Renowned economics professor and pioneering economic theorist Tapan Mitra, who had been a faculty member in the Cornell economics department since 1981 and was named a Goldwin Smith Professor of Economics in 2007, passed away Feb. 3..
Mitra died peacefully in his sleep at his Ithaca home after a decade-long battle with cancer, according to his obituary.
“Tapan was one of the world’s finest mathematical economists,” Prof. Kaushik Basu, economics, said in a University press release. “What many do not know, and what I discovered during my several years of research collaboration with him, was his mind of total clarity. This enabled him to do economics from scratch, in a way that even school kids could follow, all the way to plumb the intricacies of our economic world.”
Mitra was a leading scholar in the field of economic theory and applied mathematics, co-authoring and editing over 150 publications, the Ithaca Journal reported. His primary research interests included economic dynamics and the efficiency and equity of intertemporal allocation of resources, as well as capital theory.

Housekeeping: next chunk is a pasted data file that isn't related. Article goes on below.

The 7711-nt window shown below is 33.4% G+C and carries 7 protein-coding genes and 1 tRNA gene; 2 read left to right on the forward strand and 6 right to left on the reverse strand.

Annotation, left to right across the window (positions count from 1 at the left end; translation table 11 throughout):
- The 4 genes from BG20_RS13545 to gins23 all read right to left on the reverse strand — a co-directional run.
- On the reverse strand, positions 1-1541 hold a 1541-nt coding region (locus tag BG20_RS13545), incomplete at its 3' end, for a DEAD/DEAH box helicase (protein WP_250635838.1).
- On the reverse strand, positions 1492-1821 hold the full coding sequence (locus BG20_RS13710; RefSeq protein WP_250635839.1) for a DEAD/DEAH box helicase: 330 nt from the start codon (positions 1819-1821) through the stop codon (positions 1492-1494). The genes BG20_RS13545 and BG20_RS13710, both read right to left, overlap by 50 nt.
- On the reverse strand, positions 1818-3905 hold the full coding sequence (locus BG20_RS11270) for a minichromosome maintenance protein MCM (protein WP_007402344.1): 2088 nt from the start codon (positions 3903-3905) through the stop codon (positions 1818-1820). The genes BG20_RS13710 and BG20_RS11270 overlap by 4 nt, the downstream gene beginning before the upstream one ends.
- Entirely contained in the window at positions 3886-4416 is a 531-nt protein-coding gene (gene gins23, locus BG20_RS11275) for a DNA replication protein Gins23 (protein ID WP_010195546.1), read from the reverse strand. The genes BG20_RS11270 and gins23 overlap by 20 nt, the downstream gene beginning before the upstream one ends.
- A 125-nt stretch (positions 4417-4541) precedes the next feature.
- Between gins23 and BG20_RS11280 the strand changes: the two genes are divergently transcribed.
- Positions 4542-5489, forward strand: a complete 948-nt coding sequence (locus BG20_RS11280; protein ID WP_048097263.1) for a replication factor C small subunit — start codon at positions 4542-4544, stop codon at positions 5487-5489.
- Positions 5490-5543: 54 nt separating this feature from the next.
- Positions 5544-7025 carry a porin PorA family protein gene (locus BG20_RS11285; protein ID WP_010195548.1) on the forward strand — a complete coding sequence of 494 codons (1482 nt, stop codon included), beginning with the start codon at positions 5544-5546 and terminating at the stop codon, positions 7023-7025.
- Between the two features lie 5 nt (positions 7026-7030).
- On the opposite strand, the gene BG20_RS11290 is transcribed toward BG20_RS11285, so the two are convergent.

In 2016, the celebrated professor established annual prizes in the Department of Economics with an endowment of $100,000, hoping to encourage “Cornell students to pursue academic influence” and “have a positive influence in … the experience of both current and future generations of students,” Mitra told the Cornell Chronicle — which is run by the University — at the time.
Mitra, who taught students for over 40 years, previously instructed ECON 3030: Intermediate Microeconomic Theory and ECON 6170: Intermediate Mathematical Economics.
Originally from India, Mitra studied at Presidency College, Calcutta University and Delhi University in India before receiving his Ph.D. at the University of Rochester. Prior to teaching at Cornell, Mitra also taught at the University of Illinois at Chicago and the State University of New York at Stonybrook, according to his C.V.
Mitra is survived by his brothers, Guatam, Shankar and Udayan, as well as many extended family members.